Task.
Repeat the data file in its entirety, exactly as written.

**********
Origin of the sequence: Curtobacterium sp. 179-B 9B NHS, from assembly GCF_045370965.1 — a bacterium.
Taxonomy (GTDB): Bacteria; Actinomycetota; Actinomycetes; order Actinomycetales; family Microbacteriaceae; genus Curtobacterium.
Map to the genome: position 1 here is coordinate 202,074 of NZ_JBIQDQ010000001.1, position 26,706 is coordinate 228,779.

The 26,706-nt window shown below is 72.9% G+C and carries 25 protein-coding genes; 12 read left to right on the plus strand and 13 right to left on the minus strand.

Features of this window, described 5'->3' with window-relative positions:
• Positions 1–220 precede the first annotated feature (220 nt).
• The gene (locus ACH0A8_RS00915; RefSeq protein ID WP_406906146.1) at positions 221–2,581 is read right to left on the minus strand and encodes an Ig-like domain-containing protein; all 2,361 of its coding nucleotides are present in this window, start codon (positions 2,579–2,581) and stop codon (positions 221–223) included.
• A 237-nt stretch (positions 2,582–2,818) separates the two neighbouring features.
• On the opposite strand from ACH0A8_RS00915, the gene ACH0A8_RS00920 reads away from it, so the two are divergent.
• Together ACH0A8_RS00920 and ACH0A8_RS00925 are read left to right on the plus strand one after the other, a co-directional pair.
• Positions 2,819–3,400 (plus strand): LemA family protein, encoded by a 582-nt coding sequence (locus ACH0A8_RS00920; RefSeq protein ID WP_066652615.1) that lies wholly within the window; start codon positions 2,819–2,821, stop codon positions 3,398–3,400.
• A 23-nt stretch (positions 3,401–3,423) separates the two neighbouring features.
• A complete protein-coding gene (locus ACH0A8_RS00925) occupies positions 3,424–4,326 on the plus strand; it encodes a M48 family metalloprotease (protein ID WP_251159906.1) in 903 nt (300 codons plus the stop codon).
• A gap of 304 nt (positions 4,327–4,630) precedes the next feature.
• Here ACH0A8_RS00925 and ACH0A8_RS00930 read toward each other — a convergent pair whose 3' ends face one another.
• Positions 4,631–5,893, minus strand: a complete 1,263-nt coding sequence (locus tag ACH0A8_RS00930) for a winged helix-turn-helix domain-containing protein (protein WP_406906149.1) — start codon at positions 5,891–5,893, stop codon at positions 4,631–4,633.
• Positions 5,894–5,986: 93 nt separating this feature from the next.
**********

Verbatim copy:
Origin of the sequence: Curtobacterium sp. 179-B 9B NHS, from assembly GCF_045370965.1 — a bacterium.
Taxonomy (GTDB): Bacteria; Actinomycetota; Actinomycetes; order Actinomycetales; family Microbacteriaceae; genus Curtobacterium.
Map to the genome: position 1 here is coordinate 202,074 of NZ_JBIQDQ010000001.1, position 26,706 is coordinate 228,779.

The 26,706-nt window shown below is 72.9% G+C and carries 25 protein-coding genes; 12 read left to right on the plus strand and 13 right to left on the minus strand.

Features of this window, described 5'->3' with window-relative positions:
• Positions 1–220 precede the first annotated feature (220 nt).
• The gene (locus ACH0A8_RS00915; RefSeq protein ID WP_406906146.1) at positions 221–2,581 is read right to left on the minus strand and encodes an Ig-like domain-containing protein; all 2,361 of its coding nucleotides are present in this window, start codon (positions 2,579–2,581) and stop codon (positions 221–223) included.
• A 237-nt stretch (positions 2,582–2,818) separates the two neighbouring features.
• On the opposite strand from ACH0A8_RS00915, the gene ACH0A8_RS00920 reads away from it, so the two are divergent.
• Together ACH0A8_RS00920 and ACH0A8_RS00925 are read left to right on the plus strand one after the other, a co-directional pair.
• Positions 2,819–3,400 (plus strand): LemA family protein, encoded by a 582-nt coding sequence (locus ACH0A8_RS00920; RefSeq protein ID WP_066652615.1) that lies wholly within the window; start codon positions 2,819–2,821, stop codon positions 3,398–3,400.
• A 23-nt stretch (positions 3,401–3,423) separates the two neighbouring features.
• A complete protein-coding gene (locus ACH0A8_RS00925) occupies positions 3,424–4,326 on the plus strand; it encodes a M48 family metalloprotease (protein ID WP_251159906.1) in 903 nt (300 codons plus the stop codon).
• A gap of 304 nt (positions 4,327–4,630) precedes the next feature.
• Here ACH0A8_RS00925 and ACH0A8_RS00930 read toward each other — a convergent pair whose 3' ends face one another.
• Positions 4,631–5,893, minus strand: a complete 1,263-nt coding sequence (locus tag ACH0A8_RS00930) for a winged helix-turn-helix domain-containing protein (protein WP_406906149.1) — start codon at positions 5,891–5,893, stop codon at positions 4,631–4,633.
• Positions 5,894–5,986: 93 nt separating this feature from the next.